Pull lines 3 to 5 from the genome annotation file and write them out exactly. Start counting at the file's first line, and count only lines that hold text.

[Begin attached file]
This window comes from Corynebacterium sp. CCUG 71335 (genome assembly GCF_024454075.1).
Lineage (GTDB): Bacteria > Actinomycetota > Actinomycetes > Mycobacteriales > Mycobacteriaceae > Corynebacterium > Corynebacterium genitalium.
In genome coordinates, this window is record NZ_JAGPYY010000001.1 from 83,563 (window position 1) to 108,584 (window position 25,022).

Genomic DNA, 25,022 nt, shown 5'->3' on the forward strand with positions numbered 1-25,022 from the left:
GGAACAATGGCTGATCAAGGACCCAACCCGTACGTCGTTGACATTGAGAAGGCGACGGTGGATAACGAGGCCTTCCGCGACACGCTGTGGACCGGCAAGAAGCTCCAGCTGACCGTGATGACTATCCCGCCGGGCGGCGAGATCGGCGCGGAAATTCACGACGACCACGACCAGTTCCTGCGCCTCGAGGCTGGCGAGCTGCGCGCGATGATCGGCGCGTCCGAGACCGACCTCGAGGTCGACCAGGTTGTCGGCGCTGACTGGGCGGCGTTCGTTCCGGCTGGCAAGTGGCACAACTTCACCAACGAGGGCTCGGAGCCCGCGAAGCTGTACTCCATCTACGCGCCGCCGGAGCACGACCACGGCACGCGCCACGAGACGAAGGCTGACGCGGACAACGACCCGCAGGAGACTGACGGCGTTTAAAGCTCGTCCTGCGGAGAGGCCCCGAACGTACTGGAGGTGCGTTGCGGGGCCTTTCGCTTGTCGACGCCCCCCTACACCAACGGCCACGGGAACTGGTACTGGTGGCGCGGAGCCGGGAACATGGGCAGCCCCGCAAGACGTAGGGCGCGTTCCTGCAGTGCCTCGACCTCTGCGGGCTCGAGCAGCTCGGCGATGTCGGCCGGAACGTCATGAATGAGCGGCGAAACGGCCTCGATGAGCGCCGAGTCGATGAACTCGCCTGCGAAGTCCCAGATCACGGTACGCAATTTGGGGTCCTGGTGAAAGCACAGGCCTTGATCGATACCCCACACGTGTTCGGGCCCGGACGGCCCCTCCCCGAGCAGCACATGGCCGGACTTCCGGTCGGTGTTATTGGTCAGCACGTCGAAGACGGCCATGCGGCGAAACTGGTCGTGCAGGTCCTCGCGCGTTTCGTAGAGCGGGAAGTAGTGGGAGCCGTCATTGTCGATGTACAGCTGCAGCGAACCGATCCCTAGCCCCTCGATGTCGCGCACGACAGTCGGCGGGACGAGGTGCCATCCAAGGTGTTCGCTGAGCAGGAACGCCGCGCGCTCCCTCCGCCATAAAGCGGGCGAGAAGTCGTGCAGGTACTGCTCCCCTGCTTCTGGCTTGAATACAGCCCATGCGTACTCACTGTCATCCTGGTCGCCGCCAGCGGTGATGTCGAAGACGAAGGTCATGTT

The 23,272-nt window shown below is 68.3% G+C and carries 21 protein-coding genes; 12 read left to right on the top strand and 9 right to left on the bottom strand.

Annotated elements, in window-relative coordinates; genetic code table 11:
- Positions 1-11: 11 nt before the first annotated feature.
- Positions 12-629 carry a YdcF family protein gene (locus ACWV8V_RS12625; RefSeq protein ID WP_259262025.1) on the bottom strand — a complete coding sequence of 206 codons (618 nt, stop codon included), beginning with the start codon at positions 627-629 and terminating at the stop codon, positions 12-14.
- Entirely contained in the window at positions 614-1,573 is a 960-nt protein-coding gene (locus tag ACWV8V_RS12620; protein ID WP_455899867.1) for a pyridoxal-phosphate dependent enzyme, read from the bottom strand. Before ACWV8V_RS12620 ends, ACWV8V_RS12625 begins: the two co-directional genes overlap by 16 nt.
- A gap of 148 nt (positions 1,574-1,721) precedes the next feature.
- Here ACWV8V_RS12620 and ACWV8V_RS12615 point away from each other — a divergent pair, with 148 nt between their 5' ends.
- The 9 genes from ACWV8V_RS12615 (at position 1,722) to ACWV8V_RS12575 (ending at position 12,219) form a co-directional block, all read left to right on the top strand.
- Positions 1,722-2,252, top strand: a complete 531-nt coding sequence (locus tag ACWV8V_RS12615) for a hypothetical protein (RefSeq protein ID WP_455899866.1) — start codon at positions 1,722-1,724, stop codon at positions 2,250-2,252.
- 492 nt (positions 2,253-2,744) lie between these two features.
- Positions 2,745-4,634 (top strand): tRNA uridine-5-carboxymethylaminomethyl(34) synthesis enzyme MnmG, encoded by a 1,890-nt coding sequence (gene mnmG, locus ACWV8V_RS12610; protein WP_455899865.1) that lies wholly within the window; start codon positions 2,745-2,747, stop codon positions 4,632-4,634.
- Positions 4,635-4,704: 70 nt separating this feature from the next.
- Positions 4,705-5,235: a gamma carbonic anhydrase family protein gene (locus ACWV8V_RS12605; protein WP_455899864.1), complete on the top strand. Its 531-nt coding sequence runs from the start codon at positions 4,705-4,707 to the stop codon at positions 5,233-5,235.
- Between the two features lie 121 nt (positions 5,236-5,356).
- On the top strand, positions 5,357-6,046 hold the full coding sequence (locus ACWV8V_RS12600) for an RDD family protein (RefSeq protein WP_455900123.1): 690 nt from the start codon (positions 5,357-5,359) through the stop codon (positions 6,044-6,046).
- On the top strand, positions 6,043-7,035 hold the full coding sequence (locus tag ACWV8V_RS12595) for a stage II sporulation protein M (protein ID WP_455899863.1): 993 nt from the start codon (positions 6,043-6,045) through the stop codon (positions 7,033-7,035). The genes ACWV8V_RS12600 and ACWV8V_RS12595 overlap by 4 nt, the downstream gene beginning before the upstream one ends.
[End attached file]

In genome coordinates, this window is record NZ_JAGPYY010000001.1 from 83,563 (window position 1) to 108,584 (window position 25,022).

Genomic DNA, 25,022 nt, shown 5'->3' on the forward strand with positions numbered 1-25,022 from the left:
GGAACAATGGCTGATCAAGGACCCAACCCGTACGTCGTTGACATTGAGAAGGCGACGGTGGATAACGAGGCCTTCCGCGACACGCTGTGGACCGGCAAGAAGCTCCAGCTGACCGTGATGACTATCCCGCCGGGCGGCGAGATCGGCGCGGAAATTCACGACGACCACGACCAGTTCCTGCGCCTCGAGGCTGGCGAGCTGCGCGCGATGATCGGCGCGTCCGAGACCGACCTCGAGGTCGACCAGGTTGTCGGCGCTGACTGGGCGGCGTTCGTTCCGGCTGGCAAGTGGCACAACTTCACCAACGAGGGCTCGGAGCCCGCGAAGCTGTACTCCATCTACGCGCCGCCGGAGCACGACCACGGCACGCGCCACGAGACGAAGGCTGACGCGGACAACGACCCGCAGGAGACTGACGGCGTTTAAAGCTCGTCCTGCGGAGAGGCCCCGAACGTACTGGAGGTGCGTTGCGGGGCCTTTCGCTTGTCGACGCCCCCCTACACCAACGGCCACGGGAACTGGTACTGGTGGCGCGGAGCCGGGAACATGGGCAGCCCCGCAAGACGTAGGGCGCGTTCCTGCAGTGCCTCGACCTCTGCGGGCTCGAGCAGCTCGGCGATGTCGGCCGGAACGTCATGAATGAGCGGCGAAACGGCCTCGATGAGCGCCGAGTCGATGAACTCGCCTGCGAAGTCCCAGATCACGGTACGCAATTTGGGGTCCTGGTGAAAGCACAGGCCTTGATCGATACCCCACACGTGTTCGGGCCCGGACGGCCCCTCCCCGAGCAGCACATGGCCGGACTTCCGGTCGGTGTTATTGGTCAGCACGTCGAAGACGGCCATGCGGCGAAACTGGTCGTGCAGGTCCTCGCGCGTTTCGTAGAGCGGGAAGTAGTGGGAGCCGTCATTGTCGATGTACAGCTGCAGCGAACCGATCCCTAGCCCCTCGATGTCGCGCACGACAGTCGGCGGGACGAGGTGCCATCCAAGGTGTTCGCTGAGCAGGAACGCCGCGCGCTCCCTCCGCCATAAAGCGGGCGAGAAGTCGTGCAGGTACTGCTCCCCTGCTTCTGGCTTGAATACAGCCCATGCGTACTCACTGTCATCCTGGTCGCCGCCAGCGGTGATGTCGAAGACGAAGGTCATGTT